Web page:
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Editorial

Provide independent oversight of Baltimore’s inspector general | COMMENTARY

Given recent concerns about ethics in Baltimore City Hall — including those surrounding the legal defense fund of City Council President Nick Mosby and his state’s attorney wife, Marilyn Mosby — it was more than a little cheering to get word this week that at least one serious proposal to fix a lingering ethical concern in city government has arrived.

The proposed charter amendment introduced by Councilwoman Odette Ramos seeks to correct a glaring problem involving Inspector General Isabel Mercedes Cumming. Last year, Ms. Cumming issued a report critical of Ms. Mosby on a range of topics, from her frequent travels to her acceptance of gifts (or at least a lack of documentation that they had been auctioned off for charity). It soon became clear that IG’s oversight board could allow for retaliation against the IG following such reports, given that its current composition is largely designated by the mayor and council president.

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Ms. Cumming survived, perhaps due to the accuracy of her watchdog reporting and the attention the kerfuffle received in the media. But it still raised an important question: How should an inspector general be evaluated and held accountable? Clearly, if the point of an inspector general is to guard the proverbial henhouse, you can’t have an elected “fox” directly (or even indirectly) supervising her.

Under current law, the oversight board includes appointees from the mayor, the city solicitor (who is a mayoral appointee), the council president, a council member chosen by the president, the city comptroller and, if the mayor and council president agree, the deans of the University of Maryland and University of Baltimore law schools. With the exception of the deans, any of the above could be the subject of the next scathing report by Ms. Cumming. It’s not hard to see the problem here.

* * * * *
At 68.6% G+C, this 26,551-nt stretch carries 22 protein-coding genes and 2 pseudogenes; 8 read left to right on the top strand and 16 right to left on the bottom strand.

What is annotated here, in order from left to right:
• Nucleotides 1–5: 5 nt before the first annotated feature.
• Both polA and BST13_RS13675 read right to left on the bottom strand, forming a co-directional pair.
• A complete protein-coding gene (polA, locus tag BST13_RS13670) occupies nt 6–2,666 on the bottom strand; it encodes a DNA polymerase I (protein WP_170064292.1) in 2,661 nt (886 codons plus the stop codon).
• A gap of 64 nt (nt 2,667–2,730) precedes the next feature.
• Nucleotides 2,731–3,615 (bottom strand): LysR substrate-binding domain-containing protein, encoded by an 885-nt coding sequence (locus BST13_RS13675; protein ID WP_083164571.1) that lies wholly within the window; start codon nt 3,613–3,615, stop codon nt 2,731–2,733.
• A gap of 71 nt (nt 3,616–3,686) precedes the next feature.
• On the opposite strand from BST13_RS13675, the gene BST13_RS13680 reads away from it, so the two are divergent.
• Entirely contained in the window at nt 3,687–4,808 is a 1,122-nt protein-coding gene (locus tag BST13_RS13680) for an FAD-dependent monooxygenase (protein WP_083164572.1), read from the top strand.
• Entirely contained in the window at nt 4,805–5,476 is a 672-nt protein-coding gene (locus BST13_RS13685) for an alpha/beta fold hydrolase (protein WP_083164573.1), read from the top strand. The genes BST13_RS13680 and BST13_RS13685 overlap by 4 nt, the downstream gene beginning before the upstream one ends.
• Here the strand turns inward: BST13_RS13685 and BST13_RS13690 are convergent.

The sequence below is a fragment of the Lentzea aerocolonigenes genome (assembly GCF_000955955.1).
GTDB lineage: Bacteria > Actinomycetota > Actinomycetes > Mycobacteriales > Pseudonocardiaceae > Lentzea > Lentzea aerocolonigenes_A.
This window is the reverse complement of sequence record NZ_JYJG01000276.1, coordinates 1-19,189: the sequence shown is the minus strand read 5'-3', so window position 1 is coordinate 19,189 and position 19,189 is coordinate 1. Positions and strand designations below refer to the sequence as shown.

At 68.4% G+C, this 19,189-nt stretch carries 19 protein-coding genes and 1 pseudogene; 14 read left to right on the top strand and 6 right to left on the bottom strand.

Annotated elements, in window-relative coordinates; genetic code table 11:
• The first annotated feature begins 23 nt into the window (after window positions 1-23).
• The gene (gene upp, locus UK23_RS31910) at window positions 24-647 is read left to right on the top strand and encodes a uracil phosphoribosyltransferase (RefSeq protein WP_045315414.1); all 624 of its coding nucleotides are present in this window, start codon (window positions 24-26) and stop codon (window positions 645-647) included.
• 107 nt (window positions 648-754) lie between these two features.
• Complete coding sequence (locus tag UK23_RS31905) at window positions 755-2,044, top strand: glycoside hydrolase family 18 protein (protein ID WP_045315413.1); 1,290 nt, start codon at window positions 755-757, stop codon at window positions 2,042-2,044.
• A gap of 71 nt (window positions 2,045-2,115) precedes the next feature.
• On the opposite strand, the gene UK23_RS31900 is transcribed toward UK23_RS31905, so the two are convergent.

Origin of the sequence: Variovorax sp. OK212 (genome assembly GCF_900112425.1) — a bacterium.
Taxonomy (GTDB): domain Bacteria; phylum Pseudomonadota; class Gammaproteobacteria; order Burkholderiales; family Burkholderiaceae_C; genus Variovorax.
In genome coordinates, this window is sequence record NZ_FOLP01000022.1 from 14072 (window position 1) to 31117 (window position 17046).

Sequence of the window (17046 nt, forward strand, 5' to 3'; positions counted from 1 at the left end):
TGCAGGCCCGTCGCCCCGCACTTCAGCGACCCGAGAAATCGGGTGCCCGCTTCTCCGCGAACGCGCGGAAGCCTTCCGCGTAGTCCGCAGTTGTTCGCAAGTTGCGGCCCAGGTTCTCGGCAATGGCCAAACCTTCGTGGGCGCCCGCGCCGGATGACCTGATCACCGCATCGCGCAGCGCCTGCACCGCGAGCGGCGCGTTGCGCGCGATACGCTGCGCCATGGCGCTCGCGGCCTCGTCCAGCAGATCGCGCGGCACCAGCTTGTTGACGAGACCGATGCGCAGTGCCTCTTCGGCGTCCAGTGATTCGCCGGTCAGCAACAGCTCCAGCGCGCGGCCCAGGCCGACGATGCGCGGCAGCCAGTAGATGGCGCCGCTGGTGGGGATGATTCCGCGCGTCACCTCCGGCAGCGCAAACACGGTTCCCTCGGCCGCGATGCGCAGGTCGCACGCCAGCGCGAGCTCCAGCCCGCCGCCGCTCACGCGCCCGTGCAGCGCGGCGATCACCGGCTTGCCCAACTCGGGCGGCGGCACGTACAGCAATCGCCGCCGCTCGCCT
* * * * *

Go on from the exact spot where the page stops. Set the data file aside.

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Ms. Ramos offers an interesting solution. She would put the appointment authority largely in the hands of City Council members with a couple of twists. First, she’d make clear that it couldn’t include city or state employees, or elected officeholders, or lobbyists or their designees. But those nominated would have to possess some experience with matters including the law, ethics, job performance review and city government.

And here’s the most interesting wrinkle: Each council member would nominate one person, but to keep the board to just seven members, the final selection would be winnowed down by the chair of the city’s ethics board. The 14 council districts would (by a random draw) produce five nominees (Districts 1, 2 and 3 get one, Districts, 4, 5 and 6 get one, and so forth). The other two would also be selected in a similar manner from nominees by the city’s bar, the Association of Fraud Examiners and the Association of Certified Public Accountants.

Complicated? You bet. But there’s something to be said for severely limiting the appointment authority of any single elected official. That makes it highly unlikely that the oversight panel can be swayed by those in power. And yet it would also mean Ms. Cumming and future inspectors general would still be held accountable. Indeed, perhaps more so than today, given the qualifications expected of nominees. Granted, all that picking of random names out of hats is a little unorthodox, but at least this provides a useful starting point for exactly how far the proposed charter amendment should go. And as a charter amendment, the proposal would not only have to be approved by the council but by city voters as well.

A spokesman for Baltimore Mayor Brandon Scott said he’s open to the idea, calling the office of the inspector general (a post created just four years ago) “an essential piece of Baltimore’s progress” whose integrity “should be unquestionable.” Ms. Cumming has expressed support for the measure, as well. The tougher obstacle may prove to be Council President Mosby. But given his ethical travails of late including the defense fund, which was found to violate rules forbidding donations by city contractors, it would seem politically unwise for him to kill, or even attempt to deep-six, such reform. But if that happens and the measure fails in City Council, there’s always the possibility of petitioning the proposed charter amendment to the ballot in 2024. Surely if any issue can get 10,000 signatures these days, it would be a move to toughen city ethics laws.

Baltimore Sun editorial writers offer opinions and analysis on news and issues relevant to readers. They operate separately from the newsroom.


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